Tips for running a successful graduate recruitment event (1/2)

Nightmares about running your next graduate recruitment event? Unsure whether people will show up? Afraid that attendees will find your presentation boring and start scrolling through Instagram five minutes in?

Written by Derhen Coulomb, Partnerships Executive

Nightmares about running your next graduate recruitment event? Unsure whether people will show up? Afraid that attendees will find your presentation boring and start scrolling through Instagram five minutes in?

As graduate recruiters look to expand the range of their activities beyond careers fairs, organising a successful graduate recruitment event has become more important than ever. I had the chance of chatting with my colleagues Olga, Sonal, Grace and Usmaan, who have organised and ran a multitude of events (you might have heard of our last event, #DebutRealTalk, in partnership with EY, Vodafone, Gowling WLG and our friends at The Smarty Train).

They kindly shared their top tips for making your event a hit with students! Since they have given me a large number of tips, there will be two separate articles: one on what to do before the event (this one) and another on what to do during and after the event.


What to do before the event

When you start planning an event preparation is key. And as part of preparing your event, Grace, Content & Community Manager, highlighted you should make sure that you know both your aims and your audience. Once that is set, let’s dive in to the more practical aspects of running a successful graduate recruitment event!

  • Pay for travel

All members of the team agreed on this – paying for travel is one key attraction tool, especially when you are focusing on social mobility candidates or if the event is taking place outside of London. Make sure the process for being reimbursed is crystal-clear, as well as the amount attendees are entitled to: candidates might drop out if they feel the process is overcomplicated or unclear.

  • Find the right time and date

Avoid Fridays or Mondays. Thursdays tend to be the preferred option. Also, early evenings are the best time of the day for organising a graduate recruitment event.

  • Explain why people have been invited

Students like to understand why them and not any of their classmates or friends have been invited – make sure you tell them. If it is a Women in Tech event, it goes without saying that men are not invited. Nevertheless, highlighting this will also give an extra incentive for candidates to come to the event as they expect the content to be more relevant to them.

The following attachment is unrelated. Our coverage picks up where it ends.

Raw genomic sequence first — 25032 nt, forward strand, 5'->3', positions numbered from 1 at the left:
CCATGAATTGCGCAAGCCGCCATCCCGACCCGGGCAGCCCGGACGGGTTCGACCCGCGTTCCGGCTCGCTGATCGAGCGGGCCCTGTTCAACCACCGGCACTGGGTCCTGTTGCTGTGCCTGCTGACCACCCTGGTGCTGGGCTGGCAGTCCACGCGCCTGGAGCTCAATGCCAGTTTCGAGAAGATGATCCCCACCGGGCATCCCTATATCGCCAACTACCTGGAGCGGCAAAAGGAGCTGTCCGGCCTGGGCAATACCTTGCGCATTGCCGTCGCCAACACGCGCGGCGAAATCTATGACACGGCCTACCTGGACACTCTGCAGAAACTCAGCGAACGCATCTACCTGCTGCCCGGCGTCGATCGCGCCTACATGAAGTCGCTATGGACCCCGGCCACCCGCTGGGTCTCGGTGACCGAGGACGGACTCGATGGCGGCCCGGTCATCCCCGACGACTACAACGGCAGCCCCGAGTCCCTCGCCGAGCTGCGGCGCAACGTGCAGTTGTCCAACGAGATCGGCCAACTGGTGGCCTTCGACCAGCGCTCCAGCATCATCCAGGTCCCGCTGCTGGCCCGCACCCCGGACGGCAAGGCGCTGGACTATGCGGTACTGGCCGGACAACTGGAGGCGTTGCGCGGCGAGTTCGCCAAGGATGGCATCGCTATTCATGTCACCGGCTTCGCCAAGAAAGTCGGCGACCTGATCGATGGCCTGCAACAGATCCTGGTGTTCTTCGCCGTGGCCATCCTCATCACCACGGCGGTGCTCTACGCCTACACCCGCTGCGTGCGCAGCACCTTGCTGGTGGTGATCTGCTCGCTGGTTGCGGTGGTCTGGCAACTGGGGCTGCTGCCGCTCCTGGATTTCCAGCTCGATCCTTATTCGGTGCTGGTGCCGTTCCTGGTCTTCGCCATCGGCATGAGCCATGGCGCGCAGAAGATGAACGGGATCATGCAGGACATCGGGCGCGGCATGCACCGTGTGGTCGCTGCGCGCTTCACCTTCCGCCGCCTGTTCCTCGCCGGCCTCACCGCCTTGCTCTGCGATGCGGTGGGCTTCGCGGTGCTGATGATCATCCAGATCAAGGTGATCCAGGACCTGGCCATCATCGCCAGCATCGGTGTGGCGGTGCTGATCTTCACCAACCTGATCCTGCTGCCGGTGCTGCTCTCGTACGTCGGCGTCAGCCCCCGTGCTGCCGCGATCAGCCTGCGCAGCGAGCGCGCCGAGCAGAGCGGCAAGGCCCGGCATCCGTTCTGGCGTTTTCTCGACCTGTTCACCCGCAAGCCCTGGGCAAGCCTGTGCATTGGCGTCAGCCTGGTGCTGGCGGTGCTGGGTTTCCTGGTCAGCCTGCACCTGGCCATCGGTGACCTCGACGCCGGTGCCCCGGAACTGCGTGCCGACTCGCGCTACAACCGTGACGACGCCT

• Don’t forget about the drop-off rate

Yes, people will drop-off. That is just how students (and humans in general) work. If you have organised graduate recruitment events before, you can look at previous drop-off rates to extrapolate based on that. If not, it is better to go over than under: although a too crowded event is never enjoyable, fairly certain anyone would prefer that over a half-empty hall with two graduates awkwardly staring at each other and half a dozen recruiters silently sipping cocktails. Please do take into account that people are more likely to drop out if it is a larger event – people feel more obliged to show up at a ‘smaller’ event.

  • Add an easy drop-out tool

As Usmaan, Partnerships Manager, highlighted, make sure an easy drop-out tool is available for attendees, so they can manage their attendee status at any point. It will help you have a better visibility of the drop-off rate.

  • Send regular follow-ups

In order to minimise the drop-off rate, send students regular follow-ups. Sonal, Partnerships Success Lead, advises to include interesting and relevant content to those follow-ups so they don’t feel as you are spamming their inbox.

  • Invite students early

Make sure you give students plenty of time ahead of the event so they can organise themselves. Olga, Partnerships Success Lead, mentions that 3 to 4 weeks is ideal, so they can consider whether they wish to attend or not and, if they have conflicting events, which one will/should have their preference.

  • Add an incentivising element

Yes, we like to think we are special, us millennials or gen Z’s – and please watch this fantastic interview with Simon Sinek again if you’re interested in knowing why. Adding a little something in the invite for all students who attend will help you increase your conversion rate (for sure). The incentivising element could be anything from skipping one of the screening stages if they apply to hints and tips on the assessment centres or interviews.

Read on to see my tips on the during and after parts of running a graduate event here.

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